Stretchable electronics represents a new step closer to biomimicry of skins and muscles, which, unlike flexible electronics, can remain fully functional under strain. An ultimate goal of stretchable electronics is to integrate rigid electronics into soft biological electronic systems, such as the neural interface.
While such a blueprint certainly sounds appealing, many technical challenges are yet to be resolved, two critical of which are the poor adhesion of conductive films on elastomeric substrates and the difficult patterning with standard photolithography. Now, Patrick Görrn and co-workers at University of Wuppertal (Wuppertal, Germany) report a facile two-step approach to high-performance stretchable interconnects by addressing both issues at the same time.
In the first step, a polydimethylsiloxane (PDMS) foil substrate is treated with UV light through a photolithography mask. The purpose of UV irradiation is to define the electrode deposition areas while increasing the film adhesion, as found out by the authors earlier when they studied how adhesion can influence the morphology of silver nanoparticles that were deposited in a vacuum process. The second step involves electroless deposition (ELD) of pattern films using a standard ELD solution consisting of diamine silver(I) ion and glucose. As UV light can increase the degrees of both cross-linking and oxidation of PDMS, the surface of PDMS becomes more hydrophilic, enabling site-selective ELD with enhanced adhesion.
The stretchable interconnects prepared using this method feature wrinkled silver lines that can withstand repeated large strain, only showing minimal fluctuations in resistance. In addition to one-dimensional (1D) stretchable lines, the researchers also demonstrate 2D stretchable wrinkle networks that allows for the integration of rigid electronics using the so-called “rigid island” approach. Since the crossing points of stretchable lines are not influenced by strain, rigid integrated circuits can be placed accordingly as “islands”, connected to soft substrates by stretchable interconnects.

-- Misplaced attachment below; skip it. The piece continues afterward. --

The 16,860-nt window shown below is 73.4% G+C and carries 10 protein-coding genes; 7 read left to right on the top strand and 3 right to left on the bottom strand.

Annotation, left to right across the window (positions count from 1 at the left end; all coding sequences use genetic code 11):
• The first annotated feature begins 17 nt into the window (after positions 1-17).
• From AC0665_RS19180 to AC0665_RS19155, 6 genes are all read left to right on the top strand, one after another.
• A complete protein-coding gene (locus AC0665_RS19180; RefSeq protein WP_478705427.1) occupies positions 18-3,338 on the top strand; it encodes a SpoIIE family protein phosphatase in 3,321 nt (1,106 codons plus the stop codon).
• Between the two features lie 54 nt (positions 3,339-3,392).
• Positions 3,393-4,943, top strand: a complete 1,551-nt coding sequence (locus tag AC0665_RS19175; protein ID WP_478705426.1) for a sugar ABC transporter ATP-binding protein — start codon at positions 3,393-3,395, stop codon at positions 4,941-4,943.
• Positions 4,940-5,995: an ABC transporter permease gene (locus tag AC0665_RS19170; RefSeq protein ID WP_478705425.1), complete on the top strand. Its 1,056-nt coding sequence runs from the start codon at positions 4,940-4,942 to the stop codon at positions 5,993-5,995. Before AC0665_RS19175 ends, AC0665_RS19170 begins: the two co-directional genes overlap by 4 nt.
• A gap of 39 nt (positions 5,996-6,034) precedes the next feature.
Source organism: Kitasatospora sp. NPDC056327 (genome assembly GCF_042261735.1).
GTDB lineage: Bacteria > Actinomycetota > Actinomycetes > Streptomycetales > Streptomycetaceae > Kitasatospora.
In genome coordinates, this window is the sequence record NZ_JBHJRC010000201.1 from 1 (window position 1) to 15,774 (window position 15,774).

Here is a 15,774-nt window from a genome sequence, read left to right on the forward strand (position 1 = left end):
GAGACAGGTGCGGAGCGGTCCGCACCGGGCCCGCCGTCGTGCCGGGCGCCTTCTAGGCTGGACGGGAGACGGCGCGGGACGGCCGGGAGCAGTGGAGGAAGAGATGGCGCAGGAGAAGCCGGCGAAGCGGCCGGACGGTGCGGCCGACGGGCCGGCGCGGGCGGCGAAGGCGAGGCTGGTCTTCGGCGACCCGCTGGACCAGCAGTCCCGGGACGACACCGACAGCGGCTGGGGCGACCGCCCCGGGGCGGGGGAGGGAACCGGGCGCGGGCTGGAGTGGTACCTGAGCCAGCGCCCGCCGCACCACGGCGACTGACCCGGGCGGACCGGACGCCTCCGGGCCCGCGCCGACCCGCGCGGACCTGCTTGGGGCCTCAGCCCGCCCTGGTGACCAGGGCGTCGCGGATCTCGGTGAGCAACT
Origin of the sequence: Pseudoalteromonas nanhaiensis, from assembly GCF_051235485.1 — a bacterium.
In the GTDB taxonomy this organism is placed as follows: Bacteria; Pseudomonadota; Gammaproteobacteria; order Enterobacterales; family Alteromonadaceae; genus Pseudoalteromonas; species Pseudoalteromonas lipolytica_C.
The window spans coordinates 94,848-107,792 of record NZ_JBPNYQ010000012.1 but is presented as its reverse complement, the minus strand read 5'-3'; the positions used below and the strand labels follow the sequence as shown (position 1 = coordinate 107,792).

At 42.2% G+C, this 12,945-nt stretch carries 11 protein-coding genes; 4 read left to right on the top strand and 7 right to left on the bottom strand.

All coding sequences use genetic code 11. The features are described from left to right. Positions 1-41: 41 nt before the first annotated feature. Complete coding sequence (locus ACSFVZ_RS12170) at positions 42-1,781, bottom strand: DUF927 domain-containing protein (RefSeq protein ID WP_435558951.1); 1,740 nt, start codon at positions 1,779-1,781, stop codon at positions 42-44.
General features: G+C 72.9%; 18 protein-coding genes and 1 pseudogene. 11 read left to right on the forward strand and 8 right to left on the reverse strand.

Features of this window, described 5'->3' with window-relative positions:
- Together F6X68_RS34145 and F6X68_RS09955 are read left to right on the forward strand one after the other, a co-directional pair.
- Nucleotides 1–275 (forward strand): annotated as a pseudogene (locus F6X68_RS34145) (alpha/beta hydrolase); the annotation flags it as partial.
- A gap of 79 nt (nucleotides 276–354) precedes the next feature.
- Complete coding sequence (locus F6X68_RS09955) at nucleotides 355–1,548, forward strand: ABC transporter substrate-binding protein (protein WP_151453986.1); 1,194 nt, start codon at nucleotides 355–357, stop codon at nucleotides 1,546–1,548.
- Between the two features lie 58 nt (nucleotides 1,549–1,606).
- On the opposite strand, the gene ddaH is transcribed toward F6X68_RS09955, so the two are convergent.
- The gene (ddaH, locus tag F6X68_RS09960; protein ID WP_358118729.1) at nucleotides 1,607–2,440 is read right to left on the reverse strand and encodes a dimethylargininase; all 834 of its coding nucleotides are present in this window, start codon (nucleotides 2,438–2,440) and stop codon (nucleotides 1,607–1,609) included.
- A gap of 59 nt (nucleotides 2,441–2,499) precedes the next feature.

These findings provide a fast and cost-efficient approach to stretchable interconnects without the need for organic solvents or vacuum processing. Besides prospective applications in bioelectronics, it is readily adaptable for “large area optoelectronics like stretchable solar cells or displays”, one of the directions the authors are currently working on. In an effort to further reduce the spatial resolution of this method, they “will also validate if the patterning approach in combination with electron beam exposure can enable submicron size stretchable features on PDMS”. However, to achieve fully seamless bionic interfaces, silver-based interconnects are still not ideal due to poor biocompatibility. In this regard, while having already “removed a couple of toxic chemicals in our ELD solution”, the authors now focus on developing “a process for realizing gold interconnects that are fully biocompatible”.